Player who had the most impact for his team: Fernando “fer” Alvarenga, SK Gaming

Astralis and Virtus.Pro were two of the strongest lineups going into the event, and at the event itself, both performed well as a team. By contrast, SK had a stand-in with Ricardo “fox” Pacheco and dealt with Gabriel “FalleN” Toledo’s miserable shape. It fell to Fer to initiate most of the aggressive tactics, which he did and more. Combine that with the stand-in situation and I think he was the most critical player for his team at the Major.

DreamHack Las Vegas

Best player in the finals: Marcelo “coldzera” David, SK Gaming

This was a very complicated tournament to for which to determine the MVP. Among all of the players in the finals, coldzera had the best performance among them. At the same time, I also think he was the single best performing player at the tournament because of his consistent on-point decision making. But I don’t consider him the most important player on his team during this event.

Most impactful player on the winning team: Janusz “Snax” Pogorzelski,

Snax was the best player on Virtus.Pro and the superstar of the team at Vegas. The sheer amount of impact he had for the team up until the finals was why many had him pegged as the MVP of the tournament.

Best overall player: coldzera

There was an argument made as to whether or not coldzera or Snax was the best player at Vegas. I contend that it was coldzera because I value coldzera’s consistency and finals performance slightly over the sheer amount of nutty plays Snax pulled off.

Player who had the most impact for his team: Fer/NiKo.

Here is where things get complicated. I think coldzera was the best player of the tournament, but for my money, Fer was the most important player in relation to his team’s success. At Vegas, SK ran a loose style that relied on Fer and felps’ aggression spearheading their offensive. Fer’s performance was once again incredible. I’d contend Fer was slightly more important than Coldzera for SK’s success because of such a style lives or dies on the advanced player creating opportunities.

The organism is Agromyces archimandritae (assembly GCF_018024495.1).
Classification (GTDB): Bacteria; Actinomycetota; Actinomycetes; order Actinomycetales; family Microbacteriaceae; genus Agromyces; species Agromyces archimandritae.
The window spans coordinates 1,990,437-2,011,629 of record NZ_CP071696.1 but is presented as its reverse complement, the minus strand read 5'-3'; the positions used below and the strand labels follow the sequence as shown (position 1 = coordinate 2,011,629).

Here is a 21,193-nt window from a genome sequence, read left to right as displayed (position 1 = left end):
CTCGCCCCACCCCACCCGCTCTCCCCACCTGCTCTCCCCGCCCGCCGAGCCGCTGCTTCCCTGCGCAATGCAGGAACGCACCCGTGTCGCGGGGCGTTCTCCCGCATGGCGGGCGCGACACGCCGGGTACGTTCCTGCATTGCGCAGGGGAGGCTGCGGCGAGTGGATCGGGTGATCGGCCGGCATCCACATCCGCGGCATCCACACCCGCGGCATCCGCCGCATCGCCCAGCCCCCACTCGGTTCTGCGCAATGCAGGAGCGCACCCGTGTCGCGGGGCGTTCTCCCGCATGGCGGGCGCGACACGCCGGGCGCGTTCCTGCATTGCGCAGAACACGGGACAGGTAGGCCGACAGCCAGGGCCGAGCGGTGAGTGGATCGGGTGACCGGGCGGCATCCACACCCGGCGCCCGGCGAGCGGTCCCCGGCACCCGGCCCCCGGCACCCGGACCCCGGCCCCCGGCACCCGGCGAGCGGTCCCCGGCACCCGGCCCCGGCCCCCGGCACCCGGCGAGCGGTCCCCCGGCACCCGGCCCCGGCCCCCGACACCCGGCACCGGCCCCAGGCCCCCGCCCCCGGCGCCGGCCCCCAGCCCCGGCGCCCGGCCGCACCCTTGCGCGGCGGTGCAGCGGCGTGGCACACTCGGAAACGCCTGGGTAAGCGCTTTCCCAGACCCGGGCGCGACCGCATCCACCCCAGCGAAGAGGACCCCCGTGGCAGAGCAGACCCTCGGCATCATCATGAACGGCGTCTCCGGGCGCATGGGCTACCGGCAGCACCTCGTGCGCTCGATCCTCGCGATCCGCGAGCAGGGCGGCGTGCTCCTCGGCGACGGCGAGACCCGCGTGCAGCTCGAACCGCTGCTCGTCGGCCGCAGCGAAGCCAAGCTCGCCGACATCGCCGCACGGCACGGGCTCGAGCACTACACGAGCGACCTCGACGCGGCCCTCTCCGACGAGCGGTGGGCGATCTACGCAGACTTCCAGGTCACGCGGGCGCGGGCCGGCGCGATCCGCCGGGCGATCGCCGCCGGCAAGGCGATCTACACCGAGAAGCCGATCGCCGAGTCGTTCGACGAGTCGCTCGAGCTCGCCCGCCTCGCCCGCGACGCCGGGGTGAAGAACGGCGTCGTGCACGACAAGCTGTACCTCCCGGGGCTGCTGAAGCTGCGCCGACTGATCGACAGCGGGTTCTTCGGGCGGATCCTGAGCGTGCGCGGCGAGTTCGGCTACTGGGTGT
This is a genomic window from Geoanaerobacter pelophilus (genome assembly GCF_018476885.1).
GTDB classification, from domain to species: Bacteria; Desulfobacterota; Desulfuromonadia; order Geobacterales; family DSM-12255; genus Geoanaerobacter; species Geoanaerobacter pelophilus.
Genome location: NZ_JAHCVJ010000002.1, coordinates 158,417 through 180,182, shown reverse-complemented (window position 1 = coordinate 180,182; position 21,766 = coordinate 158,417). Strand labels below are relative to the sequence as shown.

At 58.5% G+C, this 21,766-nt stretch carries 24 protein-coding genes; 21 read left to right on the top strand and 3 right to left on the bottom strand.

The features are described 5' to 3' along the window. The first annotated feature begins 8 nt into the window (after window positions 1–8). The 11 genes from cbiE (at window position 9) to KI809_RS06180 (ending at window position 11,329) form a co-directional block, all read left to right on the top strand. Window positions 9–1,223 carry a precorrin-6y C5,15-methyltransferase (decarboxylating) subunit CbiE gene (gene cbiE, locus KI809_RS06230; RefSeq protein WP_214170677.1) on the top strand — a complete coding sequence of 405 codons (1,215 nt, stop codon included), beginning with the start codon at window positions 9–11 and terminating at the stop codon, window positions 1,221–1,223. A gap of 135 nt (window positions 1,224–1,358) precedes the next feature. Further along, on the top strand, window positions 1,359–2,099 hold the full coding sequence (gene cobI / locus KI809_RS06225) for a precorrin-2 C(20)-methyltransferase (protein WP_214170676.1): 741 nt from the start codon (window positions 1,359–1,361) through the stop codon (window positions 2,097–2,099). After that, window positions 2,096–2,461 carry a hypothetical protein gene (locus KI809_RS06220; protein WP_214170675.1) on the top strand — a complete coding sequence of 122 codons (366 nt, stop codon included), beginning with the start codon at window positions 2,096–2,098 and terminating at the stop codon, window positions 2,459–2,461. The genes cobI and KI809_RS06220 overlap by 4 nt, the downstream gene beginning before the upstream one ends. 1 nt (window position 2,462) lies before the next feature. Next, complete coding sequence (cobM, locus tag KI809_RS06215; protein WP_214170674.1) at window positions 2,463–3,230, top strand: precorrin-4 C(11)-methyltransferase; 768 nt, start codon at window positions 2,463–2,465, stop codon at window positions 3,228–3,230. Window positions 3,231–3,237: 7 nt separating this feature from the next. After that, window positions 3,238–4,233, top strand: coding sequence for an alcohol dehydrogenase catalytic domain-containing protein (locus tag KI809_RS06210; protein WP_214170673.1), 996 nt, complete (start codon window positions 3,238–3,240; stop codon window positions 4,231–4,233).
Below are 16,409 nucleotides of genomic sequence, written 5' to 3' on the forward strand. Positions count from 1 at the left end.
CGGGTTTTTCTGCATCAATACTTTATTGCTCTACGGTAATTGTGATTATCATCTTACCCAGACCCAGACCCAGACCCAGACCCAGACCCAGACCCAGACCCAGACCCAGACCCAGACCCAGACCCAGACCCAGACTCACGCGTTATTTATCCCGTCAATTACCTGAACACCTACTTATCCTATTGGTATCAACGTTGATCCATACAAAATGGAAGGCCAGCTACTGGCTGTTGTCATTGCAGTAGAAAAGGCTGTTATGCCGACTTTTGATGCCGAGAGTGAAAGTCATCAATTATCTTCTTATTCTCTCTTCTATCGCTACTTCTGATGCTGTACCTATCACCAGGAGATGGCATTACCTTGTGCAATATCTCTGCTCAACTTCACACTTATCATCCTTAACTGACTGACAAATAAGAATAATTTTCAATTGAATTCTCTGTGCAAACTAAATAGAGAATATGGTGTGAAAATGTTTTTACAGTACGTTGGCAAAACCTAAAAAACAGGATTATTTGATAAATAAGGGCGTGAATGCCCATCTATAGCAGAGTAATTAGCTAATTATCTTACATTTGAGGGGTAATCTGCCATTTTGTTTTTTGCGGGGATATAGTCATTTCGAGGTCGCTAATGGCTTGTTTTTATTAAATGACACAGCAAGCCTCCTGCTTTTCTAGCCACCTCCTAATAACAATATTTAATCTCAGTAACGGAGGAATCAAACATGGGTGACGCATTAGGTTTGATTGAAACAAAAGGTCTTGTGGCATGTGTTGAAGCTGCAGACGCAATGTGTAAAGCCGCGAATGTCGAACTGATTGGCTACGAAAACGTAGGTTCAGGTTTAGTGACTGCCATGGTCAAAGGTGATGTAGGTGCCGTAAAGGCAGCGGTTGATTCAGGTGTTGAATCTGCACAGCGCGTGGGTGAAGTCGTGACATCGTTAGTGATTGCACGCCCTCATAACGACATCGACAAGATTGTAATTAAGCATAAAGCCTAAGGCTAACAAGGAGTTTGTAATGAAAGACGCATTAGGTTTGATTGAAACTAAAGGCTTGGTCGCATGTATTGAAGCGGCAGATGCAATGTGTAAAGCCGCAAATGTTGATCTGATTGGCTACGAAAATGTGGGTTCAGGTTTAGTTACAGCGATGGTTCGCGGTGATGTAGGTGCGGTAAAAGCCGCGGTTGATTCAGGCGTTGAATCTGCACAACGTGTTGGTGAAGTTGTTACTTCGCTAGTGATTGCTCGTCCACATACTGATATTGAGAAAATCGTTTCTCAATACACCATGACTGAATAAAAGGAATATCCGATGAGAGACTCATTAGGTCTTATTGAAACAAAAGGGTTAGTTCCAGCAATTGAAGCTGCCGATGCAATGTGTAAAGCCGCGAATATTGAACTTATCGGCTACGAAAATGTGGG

But if you asked me for a single player performance that meant the most for his team, the crown would go to NiKo. Oddly enough, Mouz was pretty good this tournament as a whole so it wasn’t a traditional one man army show from NiKo. Despite that, his carry performance far exceeded logic. NiKo had accessed another level to his play and was regularly opening entire sites by himself. His team as a whole was worse than both SK and VP, meaning he had to do even more work. It nearly succeeded as he almost demolished VP singlehandedly for one map.

IEM Katowice

Best player in the finals: Peter “dupreeh” Rothmann, Astralis

Going into the finals of IEM Katowice, there were a lot of different candidates for MVP. NiKo was having a pretty good tournament for FaZe Clan: in fact, NiKo’s heroics were the only reason FaZe made it out of the group stages alive. Andreas “Xyp9x” Højsleth did the exact same thing for Astralis. Dev1ce was pretty great through the playoffs, but it ended up being Dupreeh who had the biggest performance for Astralis in the finals.

Most impactful player on the winning team/Best overall player: Xyp9x